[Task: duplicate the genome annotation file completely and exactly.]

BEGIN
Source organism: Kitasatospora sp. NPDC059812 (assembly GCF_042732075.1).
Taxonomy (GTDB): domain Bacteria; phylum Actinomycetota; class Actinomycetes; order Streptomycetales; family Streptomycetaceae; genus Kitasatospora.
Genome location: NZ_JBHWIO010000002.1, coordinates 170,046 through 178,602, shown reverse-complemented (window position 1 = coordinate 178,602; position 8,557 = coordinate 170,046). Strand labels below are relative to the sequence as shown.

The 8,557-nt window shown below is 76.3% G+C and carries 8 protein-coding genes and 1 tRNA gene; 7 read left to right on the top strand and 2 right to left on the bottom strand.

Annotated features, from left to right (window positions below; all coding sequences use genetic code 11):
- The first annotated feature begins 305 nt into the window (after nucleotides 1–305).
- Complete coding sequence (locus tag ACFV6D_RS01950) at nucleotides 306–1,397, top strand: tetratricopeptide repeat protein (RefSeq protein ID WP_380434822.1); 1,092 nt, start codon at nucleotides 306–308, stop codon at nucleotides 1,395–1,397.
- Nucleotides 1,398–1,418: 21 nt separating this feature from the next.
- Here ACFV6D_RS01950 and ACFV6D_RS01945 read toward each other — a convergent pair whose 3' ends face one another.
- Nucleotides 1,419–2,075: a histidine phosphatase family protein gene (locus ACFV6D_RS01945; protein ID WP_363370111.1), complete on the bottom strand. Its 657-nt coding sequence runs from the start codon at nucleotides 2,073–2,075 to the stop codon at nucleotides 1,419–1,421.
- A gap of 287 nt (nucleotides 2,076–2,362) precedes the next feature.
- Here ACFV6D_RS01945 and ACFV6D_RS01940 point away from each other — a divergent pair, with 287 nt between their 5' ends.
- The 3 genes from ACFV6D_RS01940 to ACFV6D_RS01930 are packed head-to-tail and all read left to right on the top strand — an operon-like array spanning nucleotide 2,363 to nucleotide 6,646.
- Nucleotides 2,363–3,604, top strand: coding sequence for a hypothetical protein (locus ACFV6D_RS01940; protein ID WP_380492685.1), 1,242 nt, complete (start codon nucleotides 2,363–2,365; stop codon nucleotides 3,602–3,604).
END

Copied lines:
Source organism: Kitasatospora sp. NPDC059812 (assembly GCF_042732075.1).
Taxonomy (GTDB): domain Bacteria; phylum Actinomycetota; class Actinomycetes; order Streptomycetales; family Streptomycetaceae; genus Kitasatospora.
Genome location: NZ_JBHWIO010000002.1, coordinates 170,046 through 178,602, shown reverse-complemented (window position 1 = coordinate 178,602; position 8,557 = coordinate 170,046). Strand labels below are relative to the sequence as shown.

The 8,557-nt window shown below is 76.3% G+C and carries 8 protein-coding genes and 1 tRNA gene; 7 read left to right on the top strand and 2 right to left on the bottom strand.

Annotated features, from left to right (window positions below; all coding sequences use genetic code 11):
- The first annotated feature begins 305 nt into the window (after nucleotides 1–305).
- Complete coding sequence (locus tag ACFV6D_RS01950) at nucleotides 306–1,397, top strand: tetratricopeptide repeat protein (RefSeq protein ID WP_380434822.1); 1,092 nt, start codon at nucleotides 306–308, stop codon at nucleotides 1,395–1,397.
- Nucleotides 1,398–1,418: 21 nt separating this feature from the next.
- Here ACFV6D_RS01950 and ACFV6D_RS01945 read toward each other — a convergent pair whose 3' ends face one another.
- Nucleotides 1,419–2,075: a histidine phosphatase family protein gene (locus ACFV6D_RS01945; protein ID WP_363370111.1), complete on the bottom strand. Its 657-nt coding sequence runs from the start codon at nucleotides 2,073–2,075 to the stop codon at nucleotides 1,419–1,421.
- A gap of 287 nt (nucleotides 2,076–2,362) precedes the next feature.
- Here ACFV6D_RS01945 and ACFV6D_RS01940 point away from each other — a divergent pair, with 287 nt between their 5' ends.
- The 3 genes from ACFV6D_RS01940 to ACFV6D_RS01930 are packed head-to-tail and all read left to right on the top strand — an operon-like array spanning nucleotide 2,363 to nucleotide 6,646.
- Nucleotides 2,363–3,604, top strand: coding sequence for a hypothetical protein (locus ACFV6D_RS01940; protein ID WP_380492685.1), 1,242 nt, complete (start codon nucleotides 2,363–2,365; stop codon nucleotides 3,602–3,604).